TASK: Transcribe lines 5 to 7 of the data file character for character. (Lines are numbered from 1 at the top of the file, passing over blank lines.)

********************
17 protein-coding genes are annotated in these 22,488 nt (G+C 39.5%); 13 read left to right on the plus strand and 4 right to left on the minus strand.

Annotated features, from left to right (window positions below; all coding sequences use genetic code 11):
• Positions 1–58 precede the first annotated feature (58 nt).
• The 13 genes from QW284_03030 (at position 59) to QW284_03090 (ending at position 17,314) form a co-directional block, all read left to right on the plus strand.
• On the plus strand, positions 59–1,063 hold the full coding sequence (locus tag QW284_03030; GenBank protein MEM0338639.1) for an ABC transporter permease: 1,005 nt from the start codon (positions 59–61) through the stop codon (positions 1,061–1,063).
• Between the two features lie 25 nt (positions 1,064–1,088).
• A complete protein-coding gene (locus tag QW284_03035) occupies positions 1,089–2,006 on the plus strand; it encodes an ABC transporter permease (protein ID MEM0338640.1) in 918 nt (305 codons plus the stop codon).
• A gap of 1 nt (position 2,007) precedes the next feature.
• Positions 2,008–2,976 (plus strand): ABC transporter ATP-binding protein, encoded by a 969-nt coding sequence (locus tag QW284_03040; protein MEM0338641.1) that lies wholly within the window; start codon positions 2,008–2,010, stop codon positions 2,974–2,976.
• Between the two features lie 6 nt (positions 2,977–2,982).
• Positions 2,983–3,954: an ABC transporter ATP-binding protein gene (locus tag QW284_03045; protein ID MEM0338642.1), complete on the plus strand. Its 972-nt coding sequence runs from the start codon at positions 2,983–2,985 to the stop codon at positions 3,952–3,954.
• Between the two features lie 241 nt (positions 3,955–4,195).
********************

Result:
• On the plus strand, positions 59–1,063 hold the full coding sequence (locus tag QW284_03030; GenBank protein MEM0338639.1) for an ABC transporter permease: 1,005 nt from the start codon (positions 59–61) through the stop codon (positions 1,061–1,063).
• Between the two features lie 25 nt (positions 1,064–1,088).
• A complete protein-coding gene (locus tag QW284_03035) occupies positions 1,089–2,006 on the plus strand; it encodes an ABC transporter permease (protein ID MEM0338640.1) in 918 nt (305 codons plus the stop codon).